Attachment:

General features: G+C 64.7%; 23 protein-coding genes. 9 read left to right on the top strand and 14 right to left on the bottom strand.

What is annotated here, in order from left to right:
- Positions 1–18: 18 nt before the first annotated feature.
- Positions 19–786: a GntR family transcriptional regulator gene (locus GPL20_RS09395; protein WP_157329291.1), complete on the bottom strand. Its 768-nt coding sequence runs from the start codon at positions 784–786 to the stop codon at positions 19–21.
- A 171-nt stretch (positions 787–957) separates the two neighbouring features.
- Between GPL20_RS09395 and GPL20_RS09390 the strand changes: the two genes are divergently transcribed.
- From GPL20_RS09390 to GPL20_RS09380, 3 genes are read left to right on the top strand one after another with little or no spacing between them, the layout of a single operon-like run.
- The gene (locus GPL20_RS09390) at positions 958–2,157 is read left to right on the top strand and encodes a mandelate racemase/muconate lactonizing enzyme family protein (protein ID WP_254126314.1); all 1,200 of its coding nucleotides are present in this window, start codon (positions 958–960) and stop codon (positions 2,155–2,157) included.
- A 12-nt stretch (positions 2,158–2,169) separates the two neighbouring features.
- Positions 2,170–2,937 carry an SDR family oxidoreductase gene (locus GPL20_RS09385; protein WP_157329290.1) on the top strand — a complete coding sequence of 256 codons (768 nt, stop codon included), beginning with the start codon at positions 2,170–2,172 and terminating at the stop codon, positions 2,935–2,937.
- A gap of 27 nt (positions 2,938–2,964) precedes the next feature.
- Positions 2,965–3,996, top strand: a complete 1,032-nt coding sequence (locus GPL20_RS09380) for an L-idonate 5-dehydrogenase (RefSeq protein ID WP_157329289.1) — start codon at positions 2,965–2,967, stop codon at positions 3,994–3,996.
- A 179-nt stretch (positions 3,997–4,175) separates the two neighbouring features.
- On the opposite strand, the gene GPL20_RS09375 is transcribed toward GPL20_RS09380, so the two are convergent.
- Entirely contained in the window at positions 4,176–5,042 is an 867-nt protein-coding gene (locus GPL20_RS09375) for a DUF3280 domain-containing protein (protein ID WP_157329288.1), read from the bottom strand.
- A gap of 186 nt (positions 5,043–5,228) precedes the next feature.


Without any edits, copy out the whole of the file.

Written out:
General features: G+C 64.7%; 23 protein-coding genes. 9 read left to right on the top strand and 14 right to left on the bottom strand.

What is annotated here, in order from left to right:
- Positions 1–18: 18 nt before the first annotated feature.
- Positions 19–786: a GntR family transcriptional regulator gene (locus GPL20_RS09395; protein WP_157329291.1), complete on the bottom strand. Its 768-nt coding sequence runs from the start codon at positions 784–786 to the stop codon at positions 19–21.
- A 171-nt stretch (positions 787–957) separates the two neighbouring features.
- Between GPL20_RS09395 and GPL20_RS09390 the strand changes: the two genes are divergently transcribed.
- From GPL20_RS09390 to GPL20_RS09380, 3 genes are read left to right on the top strand one after another with little or no spacing between them, the layout of a single operon-like run.
- The gene (locus GPL20_RS09390) at positions 958–2,157 is read left to right on the top strand and encodes a mandelate racemase/muconate lactonizing enzyme family protein (protein ID WP_254126314.1); all 1,200 of its coding nucleotides are present in this window, start codon (positions 958–960) and stop codon (positions 2,155–2,157) included.
- A 12-nt stretch (positions 2,158–2,169) separates the two neighbouring features.
- Positions 2,170–2,937 carry an SDR family oxidoreductase gene (locus GPL20_RS09385; protein WP_157329290.1) on the top strand — a complete coding sequence of 256 codons (768 nt, stop codon included), beginning with the start codon at positions 2,170–2,172 and terminating at the stop codon, positions 2,935–2,937.
- A gap of 27 nt (positions 2,938–2,964) precedes the next feature.
- Positions 2,965–3,996, top strand: a complete 1,032-nt coding sequence (locus GPL20_RS09380) for an L-idonate 5-dehydrogenase (RefSeq protein ID WP_157329289.1) — start codon at positions 2,965–2,967, stop codon at positions 3,994–3,996.
- A 179-nt stretch (positions 3,997–4,175) separates the two neighbouring features.
- On the opposite strand, the gene GPL20_RS09375 is transcribed toward GPL20_RS09380, so the two are convergent.
- Entirely contained in the window at positions 4,176–5,042 is an 867-nt protein-coding gene (locus GPL20_RS09375) for a DUF3280 domain-containing protein (protein ID WP_157329288.1), read from the bottom strand.
- A gap of 186 nt (positions 5,043–5,228) precedes the next feature.